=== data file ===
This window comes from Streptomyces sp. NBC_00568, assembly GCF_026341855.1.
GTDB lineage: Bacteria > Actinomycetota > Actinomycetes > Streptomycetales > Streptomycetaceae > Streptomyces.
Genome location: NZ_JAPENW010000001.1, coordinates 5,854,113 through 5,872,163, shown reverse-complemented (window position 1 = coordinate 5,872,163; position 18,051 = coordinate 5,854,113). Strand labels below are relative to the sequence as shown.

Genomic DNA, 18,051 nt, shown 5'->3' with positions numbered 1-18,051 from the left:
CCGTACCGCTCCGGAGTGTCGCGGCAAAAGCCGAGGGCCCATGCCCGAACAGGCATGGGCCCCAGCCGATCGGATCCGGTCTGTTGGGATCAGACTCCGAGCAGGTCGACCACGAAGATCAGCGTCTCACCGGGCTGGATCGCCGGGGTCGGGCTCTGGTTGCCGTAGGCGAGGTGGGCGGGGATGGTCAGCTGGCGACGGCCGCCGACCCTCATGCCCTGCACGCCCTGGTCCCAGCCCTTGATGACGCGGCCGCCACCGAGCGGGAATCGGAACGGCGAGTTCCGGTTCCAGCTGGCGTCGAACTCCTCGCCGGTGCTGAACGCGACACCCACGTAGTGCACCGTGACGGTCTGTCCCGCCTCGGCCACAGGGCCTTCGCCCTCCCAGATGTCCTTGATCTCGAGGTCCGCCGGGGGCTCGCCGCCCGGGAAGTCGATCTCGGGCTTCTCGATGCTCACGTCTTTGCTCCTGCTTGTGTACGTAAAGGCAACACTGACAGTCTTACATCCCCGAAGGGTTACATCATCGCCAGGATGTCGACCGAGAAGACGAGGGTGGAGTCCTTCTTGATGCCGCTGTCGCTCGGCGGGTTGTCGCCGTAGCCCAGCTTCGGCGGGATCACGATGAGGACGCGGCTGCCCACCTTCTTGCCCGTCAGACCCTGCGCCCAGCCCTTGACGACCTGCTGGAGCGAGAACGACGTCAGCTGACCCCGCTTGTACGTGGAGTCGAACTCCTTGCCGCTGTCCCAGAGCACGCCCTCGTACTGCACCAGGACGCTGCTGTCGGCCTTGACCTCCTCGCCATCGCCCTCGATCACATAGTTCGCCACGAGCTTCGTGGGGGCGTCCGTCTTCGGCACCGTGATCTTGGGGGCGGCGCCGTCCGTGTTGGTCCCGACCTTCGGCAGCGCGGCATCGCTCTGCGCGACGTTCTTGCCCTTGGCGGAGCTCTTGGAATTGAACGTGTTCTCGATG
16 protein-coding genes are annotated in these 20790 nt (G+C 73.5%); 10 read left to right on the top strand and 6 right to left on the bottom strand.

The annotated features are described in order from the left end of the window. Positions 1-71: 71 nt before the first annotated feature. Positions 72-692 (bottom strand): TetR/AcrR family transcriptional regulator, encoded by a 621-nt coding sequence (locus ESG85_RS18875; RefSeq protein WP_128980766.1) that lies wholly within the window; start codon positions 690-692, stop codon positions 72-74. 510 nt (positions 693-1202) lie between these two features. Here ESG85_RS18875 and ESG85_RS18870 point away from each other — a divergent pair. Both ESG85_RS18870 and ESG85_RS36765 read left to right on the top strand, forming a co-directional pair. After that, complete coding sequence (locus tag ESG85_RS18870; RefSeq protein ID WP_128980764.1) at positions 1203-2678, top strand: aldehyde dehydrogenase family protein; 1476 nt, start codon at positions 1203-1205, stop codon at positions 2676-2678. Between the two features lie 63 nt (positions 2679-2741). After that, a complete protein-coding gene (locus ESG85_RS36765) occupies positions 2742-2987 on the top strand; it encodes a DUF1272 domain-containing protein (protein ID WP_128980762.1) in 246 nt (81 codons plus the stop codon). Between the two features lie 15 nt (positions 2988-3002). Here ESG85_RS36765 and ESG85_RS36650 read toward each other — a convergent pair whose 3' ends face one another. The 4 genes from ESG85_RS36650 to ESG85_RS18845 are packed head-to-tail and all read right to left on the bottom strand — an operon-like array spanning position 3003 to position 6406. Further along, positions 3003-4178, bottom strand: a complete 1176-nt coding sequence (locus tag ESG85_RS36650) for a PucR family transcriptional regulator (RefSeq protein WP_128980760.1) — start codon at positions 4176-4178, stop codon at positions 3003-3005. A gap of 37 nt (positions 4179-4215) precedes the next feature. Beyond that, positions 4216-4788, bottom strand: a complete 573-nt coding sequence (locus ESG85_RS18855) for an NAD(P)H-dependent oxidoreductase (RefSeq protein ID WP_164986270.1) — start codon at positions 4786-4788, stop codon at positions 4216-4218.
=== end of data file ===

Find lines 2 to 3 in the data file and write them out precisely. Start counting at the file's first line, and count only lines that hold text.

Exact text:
GTDB lineage: Bacteria > Actinomycetota > Actinomycetes > Streptomycetales > Streptomycetaceae > Streptomyces.
Genome location: NZ_JAPENW010000001.1, coordinates 5,854,113 through 5,872,163, shown reverse-complemented (window position 1 = coordinate 5,872,163; position 18,051 = coordinate 5,854,113). Strand labels below are relative to the sequence as shown.